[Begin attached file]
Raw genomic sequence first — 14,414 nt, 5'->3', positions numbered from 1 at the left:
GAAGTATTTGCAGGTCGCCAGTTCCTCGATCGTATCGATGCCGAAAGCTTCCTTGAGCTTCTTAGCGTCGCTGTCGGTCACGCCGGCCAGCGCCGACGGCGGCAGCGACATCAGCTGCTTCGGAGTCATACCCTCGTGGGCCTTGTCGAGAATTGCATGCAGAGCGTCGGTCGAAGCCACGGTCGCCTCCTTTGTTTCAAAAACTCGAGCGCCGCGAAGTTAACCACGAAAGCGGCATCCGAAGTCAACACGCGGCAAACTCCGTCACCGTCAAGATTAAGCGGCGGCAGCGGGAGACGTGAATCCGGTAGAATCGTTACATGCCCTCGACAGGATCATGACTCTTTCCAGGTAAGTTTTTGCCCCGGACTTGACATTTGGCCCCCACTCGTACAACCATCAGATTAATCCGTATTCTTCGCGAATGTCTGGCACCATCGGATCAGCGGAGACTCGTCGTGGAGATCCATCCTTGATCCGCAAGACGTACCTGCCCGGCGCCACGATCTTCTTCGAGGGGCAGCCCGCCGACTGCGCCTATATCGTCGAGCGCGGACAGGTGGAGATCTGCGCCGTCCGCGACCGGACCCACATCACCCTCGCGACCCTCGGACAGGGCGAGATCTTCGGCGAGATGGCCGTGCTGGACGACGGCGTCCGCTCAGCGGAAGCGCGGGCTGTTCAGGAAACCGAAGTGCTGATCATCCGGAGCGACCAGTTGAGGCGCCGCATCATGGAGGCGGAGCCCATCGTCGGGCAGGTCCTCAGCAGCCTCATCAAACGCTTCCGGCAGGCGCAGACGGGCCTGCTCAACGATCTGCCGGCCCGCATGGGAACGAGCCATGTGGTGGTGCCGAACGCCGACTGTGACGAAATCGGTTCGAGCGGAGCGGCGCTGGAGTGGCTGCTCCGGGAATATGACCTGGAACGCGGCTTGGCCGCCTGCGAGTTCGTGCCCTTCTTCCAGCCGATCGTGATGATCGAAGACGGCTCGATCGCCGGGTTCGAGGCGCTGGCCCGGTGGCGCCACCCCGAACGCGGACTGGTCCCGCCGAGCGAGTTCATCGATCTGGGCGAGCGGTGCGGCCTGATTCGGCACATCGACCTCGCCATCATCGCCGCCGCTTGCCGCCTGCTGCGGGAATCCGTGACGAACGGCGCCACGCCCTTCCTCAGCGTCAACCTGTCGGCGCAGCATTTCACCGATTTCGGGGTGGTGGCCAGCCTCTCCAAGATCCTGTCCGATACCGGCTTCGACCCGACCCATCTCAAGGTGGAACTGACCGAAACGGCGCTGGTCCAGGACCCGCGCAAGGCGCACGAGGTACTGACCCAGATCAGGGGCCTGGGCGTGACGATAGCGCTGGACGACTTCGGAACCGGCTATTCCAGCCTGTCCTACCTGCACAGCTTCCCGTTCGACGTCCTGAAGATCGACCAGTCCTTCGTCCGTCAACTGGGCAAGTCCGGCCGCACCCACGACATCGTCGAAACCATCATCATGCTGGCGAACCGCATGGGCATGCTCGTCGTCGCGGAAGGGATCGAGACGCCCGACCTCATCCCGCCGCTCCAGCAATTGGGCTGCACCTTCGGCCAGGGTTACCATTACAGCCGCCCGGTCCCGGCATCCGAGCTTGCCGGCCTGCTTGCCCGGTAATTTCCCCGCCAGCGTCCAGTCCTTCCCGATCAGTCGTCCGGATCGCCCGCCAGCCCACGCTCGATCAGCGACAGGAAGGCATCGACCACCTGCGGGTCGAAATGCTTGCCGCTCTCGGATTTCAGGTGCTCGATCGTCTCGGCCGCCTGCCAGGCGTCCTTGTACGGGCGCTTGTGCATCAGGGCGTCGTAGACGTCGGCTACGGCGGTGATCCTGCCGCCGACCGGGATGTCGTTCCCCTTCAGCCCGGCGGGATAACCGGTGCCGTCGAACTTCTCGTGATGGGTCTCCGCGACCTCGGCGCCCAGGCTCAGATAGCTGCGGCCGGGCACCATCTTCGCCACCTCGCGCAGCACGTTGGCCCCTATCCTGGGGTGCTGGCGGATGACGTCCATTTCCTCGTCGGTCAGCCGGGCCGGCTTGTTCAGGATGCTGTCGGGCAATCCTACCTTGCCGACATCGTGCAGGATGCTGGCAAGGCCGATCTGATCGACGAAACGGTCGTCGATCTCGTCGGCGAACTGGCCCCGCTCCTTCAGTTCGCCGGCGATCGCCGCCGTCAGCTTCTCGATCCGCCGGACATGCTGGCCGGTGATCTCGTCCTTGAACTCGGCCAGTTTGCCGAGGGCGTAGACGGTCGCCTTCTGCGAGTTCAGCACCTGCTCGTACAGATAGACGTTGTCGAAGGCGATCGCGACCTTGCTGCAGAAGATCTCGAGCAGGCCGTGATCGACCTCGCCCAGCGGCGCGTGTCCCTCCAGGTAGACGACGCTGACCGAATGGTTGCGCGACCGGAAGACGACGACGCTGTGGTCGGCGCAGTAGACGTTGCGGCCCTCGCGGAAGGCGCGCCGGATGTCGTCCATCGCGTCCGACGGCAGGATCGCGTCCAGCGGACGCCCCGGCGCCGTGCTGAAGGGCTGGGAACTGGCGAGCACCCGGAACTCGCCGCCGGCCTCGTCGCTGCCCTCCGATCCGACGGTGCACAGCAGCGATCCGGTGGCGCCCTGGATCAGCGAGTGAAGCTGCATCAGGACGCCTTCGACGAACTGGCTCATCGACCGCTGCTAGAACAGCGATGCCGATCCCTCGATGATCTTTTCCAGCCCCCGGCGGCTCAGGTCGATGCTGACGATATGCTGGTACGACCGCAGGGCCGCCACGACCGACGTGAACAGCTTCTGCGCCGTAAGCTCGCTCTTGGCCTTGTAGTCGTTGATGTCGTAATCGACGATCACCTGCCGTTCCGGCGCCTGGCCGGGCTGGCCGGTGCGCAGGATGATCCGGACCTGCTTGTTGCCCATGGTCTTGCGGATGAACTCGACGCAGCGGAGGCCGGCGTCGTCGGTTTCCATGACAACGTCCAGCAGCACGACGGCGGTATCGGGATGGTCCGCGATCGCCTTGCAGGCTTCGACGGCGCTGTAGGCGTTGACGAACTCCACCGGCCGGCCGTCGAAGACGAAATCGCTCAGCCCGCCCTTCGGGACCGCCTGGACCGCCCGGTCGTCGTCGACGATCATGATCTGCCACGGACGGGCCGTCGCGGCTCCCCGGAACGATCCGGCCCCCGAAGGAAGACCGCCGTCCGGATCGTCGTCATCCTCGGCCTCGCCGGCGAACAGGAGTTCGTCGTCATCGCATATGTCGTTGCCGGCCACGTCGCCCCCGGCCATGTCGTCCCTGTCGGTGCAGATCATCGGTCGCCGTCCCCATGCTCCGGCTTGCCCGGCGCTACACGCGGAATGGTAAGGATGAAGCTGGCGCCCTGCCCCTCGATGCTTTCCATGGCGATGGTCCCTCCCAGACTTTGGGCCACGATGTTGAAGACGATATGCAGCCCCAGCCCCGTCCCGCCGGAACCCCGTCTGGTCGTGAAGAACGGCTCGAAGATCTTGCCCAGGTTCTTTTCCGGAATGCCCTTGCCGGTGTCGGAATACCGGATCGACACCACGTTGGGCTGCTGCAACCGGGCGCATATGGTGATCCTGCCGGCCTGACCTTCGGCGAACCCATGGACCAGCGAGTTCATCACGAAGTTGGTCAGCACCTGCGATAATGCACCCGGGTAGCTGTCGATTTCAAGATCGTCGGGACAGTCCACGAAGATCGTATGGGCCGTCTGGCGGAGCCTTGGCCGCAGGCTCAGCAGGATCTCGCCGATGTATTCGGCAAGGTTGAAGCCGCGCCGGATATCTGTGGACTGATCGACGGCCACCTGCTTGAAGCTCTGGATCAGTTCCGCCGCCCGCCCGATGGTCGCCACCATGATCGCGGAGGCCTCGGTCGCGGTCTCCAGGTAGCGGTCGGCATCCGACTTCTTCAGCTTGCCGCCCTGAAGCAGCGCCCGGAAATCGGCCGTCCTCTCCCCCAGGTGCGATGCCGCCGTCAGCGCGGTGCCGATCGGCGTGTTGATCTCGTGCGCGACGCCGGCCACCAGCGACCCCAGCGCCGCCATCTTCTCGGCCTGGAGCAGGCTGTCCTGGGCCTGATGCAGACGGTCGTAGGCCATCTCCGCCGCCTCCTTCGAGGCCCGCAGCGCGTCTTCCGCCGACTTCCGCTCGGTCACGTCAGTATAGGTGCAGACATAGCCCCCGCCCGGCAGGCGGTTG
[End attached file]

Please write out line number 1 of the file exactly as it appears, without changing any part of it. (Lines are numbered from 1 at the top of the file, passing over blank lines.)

Raw genomic sequence first — 14,414 nt, 5'->3', positions numbered from 1 at the left: